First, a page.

Home Job Search Don’t Change Your Job, Change Your Perspective
Don’t Change Your Job, Change Your Perspective

Don’t Change Your Job, Change Your Perspective


Adapt Job ChangeDear J.T. & Dale: I haven’t been able to find a job in any of the areas I’m interested in, so I’m left to apply for jobs I don’t really want. How do I show enthusiasm and get hired for something I don’t want? I feel I’m being deceptive, and see it as having to put on an act. — Connie

Dale: I’m not sure if this will help, but the fact is job interviews are the stage for much of the world’s best acting. I conduct seminars for managers, and I always tell them, “The person you interview is never the person you hire.”

J.T.: I’m pretty sure that won’t help Connie. What will is perspective: You want the work not for what it is, but for what it can provide you with. The income will enable you to pay bills, enjoy hobbies and even pay to help you get education in an area of more interest. In short, the job is the promise of a better future.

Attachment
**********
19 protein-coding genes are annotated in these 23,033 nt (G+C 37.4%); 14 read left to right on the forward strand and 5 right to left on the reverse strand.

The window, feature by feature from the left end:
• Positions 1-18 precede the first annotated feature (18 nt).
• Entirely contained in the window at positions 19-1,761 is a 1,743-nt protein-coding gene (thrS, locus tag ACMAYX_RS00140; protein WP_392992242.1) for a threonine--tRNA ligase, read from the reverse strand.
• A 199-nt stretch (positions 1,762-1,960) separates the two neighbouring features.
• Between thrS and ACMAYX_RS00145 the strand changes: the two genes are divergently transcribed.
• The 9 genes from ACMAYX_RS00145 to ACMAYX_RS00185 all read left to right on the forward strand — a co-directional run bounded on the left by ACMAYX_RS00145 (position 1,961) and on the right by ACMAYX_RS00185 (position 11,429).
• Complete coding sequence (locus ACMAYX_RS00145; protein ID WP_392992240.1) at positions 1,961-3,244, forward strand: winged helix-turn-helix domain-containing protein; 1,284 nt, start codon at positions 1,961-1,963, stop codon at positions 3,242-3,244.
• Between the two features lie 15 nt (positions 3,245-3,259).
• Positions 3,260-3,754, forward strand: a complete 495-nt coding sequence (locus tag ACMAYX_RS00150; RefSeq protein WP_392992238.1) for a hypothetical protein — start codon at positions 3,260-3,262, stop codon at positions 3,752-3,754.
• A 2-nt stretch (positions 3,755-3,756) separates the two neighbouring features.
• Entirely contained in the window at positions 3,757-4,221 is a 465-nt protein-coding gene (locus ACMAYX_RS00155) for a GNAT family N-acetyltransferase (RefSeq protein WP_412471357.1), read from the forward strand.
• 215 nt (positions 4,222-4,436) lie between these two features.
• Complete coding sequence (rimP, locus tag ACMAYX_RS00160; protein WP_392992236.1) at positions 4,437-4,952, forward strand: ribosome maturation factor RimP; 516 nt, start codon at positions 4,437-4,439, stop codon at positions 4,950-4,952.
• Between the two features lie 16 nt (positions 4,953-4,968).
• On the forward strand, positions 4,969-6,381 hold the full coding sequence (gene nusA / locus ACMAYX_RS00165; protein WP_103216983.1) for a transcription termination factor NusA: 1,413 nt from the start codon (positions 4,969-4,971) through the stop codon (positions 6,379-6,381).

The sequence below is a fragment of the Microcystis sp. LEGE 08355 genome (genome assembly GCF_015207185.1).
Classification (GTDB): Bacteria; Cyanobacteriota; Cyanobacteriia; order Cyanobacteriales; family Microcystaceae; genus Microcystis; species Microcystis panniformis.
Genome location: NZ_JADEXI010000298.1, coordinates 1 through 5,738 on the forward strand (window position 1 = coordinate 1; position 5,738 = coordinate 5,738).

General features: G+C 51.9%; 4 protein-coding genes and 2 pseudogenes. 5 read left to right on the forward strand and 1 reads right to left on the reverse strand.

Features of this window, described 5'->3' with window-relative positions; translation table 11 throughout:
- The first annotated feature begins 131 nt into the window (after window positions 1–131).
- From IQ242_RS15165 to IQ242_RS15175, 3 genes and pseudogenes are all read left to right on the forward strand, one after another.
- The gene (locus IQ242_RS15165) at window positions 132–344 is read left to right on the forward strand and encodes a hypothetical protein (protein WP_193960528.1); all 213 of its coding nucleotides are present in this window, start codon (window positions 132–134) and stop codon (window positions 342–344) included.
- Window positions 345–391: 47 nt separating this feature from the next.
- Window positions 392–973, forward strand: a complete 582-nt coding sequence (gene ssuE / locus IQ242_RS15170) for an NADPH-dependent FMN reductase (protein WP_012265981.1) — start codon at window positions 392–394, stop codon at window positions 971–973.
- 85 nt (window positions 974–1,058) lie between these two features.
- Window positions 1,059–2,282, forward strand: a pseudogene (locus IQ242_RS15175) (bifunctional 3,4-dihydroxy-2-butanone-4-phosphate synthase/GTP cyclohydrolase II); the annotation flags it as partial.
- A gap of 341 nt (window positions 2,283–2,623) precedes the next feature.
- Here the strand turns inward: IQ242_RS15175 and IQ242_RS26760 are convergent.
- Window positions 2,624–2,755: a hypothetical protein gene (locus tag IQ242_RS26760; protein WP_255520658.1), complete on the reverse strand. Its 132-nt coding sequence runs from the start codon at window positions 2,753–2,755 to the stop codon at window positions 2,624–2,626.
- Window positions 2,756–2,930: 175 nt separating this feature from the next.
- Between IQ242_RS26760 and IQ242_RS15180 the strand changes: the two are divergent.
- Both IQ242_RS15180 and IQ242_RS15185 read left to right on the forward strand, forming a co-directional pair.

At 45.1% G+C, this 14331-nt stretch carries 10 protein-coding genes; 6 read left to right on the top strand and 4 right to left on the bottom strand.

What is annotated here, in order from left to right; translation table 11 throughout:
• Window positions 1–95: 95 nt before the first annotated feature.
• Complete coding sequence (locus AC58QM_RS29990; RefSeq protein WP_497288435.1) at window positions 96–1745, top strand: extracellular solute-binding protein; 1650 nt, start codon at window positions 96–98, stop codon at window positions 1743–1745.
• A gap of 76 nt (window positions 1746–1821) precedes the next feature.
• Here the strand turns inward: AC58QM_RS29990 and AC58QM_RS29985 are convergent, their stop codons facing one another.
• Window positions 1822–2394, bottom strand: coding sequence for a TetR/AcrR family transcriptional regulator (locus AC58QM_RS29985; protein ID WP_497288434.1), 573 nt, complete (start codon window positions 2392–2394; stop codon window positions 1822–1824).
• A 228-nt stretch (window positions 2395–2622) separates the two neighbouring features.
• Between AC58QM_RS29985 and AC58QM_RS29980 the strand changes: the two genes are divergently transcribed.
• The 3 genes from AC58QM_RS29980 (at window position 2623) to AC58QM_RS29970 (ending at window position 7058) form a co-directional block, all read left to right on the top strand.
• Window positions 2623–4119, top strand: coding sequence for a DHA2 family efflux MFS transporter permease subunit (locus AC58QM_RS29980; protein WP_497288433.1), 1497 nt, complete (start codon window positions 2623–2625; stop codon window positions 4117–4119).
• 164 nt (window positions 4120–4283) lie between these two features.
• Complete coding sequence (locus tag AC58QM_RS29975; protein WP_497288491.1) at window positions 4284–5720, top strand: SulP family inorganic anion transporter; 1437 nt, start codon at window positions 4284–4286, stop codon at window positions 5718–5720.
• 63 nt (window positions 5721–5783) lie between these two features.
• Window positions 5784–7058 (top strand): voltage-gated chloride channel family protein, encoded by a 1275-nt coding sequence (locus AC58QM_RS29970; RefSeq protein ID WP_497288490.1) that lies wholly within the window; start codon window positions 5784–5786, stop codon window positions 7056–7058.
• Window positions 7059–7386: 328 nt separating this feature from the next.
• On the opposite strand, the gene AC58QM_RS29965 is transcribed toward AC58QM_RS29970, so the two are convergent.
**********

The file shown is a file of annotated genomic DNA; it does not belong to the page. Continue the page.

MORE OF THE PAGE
Dale: OK, that might perk up Connie’s spirits, but I don’t see anything in that line of reasoning you’d want to confide to an interviewer. Here’s the answer: You have to find work to love in jobs you don’t.

J.T.: Let me try to translate, Connie: You need to share your enthusiasm for the skills you’ll leverage. For instance, if you’re applying for a retail job, you might say: “I love people and hate the idea of being stuck in a cube all day. Retail gives me the chance to interact and put a smile on people’s faces.” You match your skill to some part of the job.

Dale: Said another way, you resort to the truth. Amazing how often it works.

Feel free to send questions to J.T. and Dale via e-mail at [email protected] or write to them in care of King Features Syndicate, 300 W. 57th Street, 15th Floor, New York, NY 10019.

© 2012 by King Features Syndicate, Inc.

Adapt job change image from Shutterstock

J.T. & Dale “JT & Dale Talk Jobs” is the largest nationally syndicated career advice column in the country. J.T. O’Donnell and Dale Dauten are both professional development experts.